METAIRIE, La. — President Bush and former President Ronald Reagan, afraid that a former Ku Klux Klan chief might be elected to a state legislature under the Republican banner, are going all-out to support his opponent, also a Republican.
David Duke, who is running a white power campaign under the GOP standard, is the front-runner in Saturday's election for the Louisiana House of Representatives in a small white enclave near New Orleans.
The middle- to upper-income 81st District has only 47 black registered voters among more than 21,000 whites.
In an effort to defeat him, Reagan has made a radio commercial and Bush has sent his son to campaign for Duke's opponent, longtime Republican activist John Treen.
In addition, Bush has mailed letters to voters, and top party strategists have been pouring money and advisers into Treen's campaign since the January primary.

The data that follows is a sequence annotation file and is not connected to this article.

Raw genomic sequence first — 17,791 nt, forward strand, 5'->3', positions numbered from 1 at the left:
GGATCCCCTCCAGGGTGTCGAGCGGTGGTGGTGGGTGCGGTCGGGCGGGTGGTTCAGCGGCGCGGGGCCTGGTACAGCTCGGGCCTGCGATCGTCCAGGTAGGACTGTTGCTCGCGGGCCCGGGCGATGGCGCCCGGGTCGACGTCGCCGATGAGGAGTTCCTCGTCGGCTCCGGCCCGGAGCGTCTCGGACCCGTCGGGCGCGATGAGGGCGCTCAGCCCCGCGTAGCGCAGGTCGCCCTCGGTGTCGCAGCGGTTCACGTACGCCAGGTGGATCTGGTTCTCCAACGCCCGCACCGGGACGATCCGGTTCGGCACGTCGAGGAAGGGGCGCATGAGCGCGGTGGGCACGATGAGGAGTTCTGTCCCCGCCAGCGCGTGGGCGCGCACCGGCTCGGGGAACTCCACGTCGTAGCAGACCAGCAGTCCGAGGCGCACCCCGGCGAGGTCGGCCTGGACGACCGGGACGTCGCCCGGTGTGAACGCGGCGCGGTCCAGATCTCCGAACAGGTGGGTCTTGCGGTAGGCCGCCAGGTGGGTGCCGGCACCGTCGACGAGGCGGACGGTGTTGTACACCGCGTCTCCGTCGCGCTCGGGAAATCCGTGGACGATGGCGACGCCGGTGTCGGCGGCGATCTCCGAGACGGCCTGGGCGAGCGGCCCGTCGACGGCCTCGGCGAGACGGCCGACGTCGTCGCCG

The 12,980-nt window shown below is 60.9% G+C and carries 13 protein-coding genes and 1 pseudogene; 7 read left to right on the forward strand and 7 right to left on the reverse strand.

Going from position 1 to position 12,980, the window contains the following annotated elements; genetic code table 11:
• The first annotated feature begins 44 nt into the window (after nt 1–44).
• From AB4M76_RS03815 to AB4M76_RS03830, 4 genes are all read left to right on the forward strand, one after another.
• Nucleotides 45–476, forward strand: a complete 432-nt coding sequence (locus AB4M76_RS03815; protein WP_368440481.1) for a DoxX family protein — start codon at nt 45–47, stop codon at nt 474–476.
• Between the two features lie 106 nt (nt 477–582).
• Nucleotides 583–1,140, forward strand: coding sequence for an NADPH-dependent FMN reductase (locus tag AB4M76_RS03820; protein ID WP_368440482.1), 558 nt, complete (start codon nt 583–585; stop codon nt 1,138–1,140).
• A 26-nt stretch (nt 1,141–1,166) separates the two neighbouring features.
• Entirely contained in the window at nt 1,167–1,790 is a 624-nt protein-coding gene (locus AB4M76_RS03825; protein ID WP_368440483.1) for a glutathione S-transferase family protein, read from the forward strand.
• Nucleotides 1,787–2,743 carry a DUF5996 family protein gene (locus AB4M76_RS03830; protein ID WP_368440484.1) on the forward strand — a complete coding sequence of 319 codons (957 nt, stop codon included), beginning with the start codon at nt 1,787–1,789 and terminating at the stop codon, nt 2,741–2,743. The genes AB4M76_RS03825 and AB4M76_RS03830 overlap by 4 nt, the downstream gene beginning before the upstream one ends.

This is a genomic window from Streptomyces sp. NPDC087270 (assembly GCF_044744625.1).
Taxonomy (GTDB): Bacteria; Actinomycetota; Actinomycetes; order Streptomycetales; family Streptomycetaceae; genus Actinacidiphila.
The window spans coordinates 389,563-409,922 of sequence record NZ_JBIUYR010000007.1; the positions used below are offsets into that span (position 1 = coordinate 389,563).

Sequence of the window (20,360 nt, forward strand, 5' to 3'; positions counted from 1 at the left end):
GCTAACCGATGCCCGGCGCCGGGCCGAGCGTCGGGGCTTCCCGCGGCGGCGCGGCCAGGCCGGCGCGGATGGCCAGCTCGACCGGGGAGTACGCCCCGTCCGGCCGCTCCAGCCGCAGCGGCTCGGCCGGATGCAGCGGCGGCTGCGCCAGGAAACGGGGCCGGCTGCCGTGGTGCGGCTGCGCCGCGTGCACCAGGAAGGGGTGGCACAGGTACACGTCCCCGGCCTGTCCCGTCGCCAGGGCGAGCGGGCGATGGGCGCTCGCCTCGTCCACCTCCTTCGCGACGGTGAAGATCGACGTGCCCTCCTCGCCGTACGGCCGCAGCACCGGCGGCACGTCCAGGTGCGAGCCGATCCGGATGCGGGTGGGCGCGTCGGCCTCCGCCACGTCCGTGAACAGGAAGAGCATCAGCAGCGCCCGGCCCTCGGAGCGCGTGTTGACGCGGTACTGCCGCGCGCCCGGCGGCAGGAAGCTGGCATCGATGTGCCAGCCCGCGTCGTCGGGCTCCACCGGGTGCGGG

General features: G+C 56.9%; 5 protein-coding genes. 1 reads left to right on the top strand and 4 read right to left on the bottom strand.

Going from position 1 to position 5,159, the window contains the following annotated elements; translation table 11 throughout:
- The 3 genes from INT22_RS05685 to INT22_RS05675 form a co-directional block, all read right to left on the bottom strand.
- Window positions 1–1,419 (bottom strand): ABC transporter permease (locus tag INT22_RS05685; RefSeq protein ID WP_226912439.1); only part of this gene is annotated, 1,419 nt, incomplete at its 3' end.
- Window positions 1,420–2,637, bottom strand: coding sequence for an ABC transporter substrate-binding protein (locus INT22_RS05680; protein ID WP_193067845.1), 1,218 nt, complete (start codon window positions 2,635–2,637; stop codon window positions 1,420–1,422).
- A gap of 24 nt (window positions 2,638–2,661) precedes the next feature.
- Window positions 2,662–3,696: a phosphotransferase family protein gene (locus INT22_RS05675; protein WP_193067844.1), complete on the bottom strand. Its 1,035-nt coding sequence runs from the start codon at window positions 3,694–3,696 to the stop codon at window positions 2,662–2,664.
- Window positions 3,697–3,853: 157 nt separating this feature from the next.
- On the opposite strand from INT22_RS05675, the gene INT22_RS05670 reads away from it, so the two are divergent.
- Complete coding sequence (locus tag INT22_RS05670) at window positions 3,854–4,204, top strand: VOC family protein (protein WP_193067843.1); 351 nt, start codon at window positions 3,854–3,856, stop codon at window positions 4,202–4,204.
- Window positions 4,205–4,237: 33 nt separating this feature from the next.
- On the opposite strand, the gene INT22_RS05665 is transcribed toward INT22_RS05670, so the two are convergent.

Leslie Goodman, a spokeswoman for the Republican National Committee, described the endorsements by Bush and Reagan as unprecedented for a state legislative race.
Even Louisiana Democrats have jumped on Treen's bandwagon. Gov. Buddy Roemer said a victory by Duke "would send a horrible, horrible message" to the rest of the nation about what Louisiana stands for.
Black leaders in the New Orleans area have been somewhat more cautious about lambasting Duke, saying privately they fear their involvement would only help his campaign.
Duke's election plurality in January over six other candidates "scared the socks off us," said one state GOP official, who asked not to be identified. "This is 1989, for God's sake. That sort of thing isn't supposed to happen any more."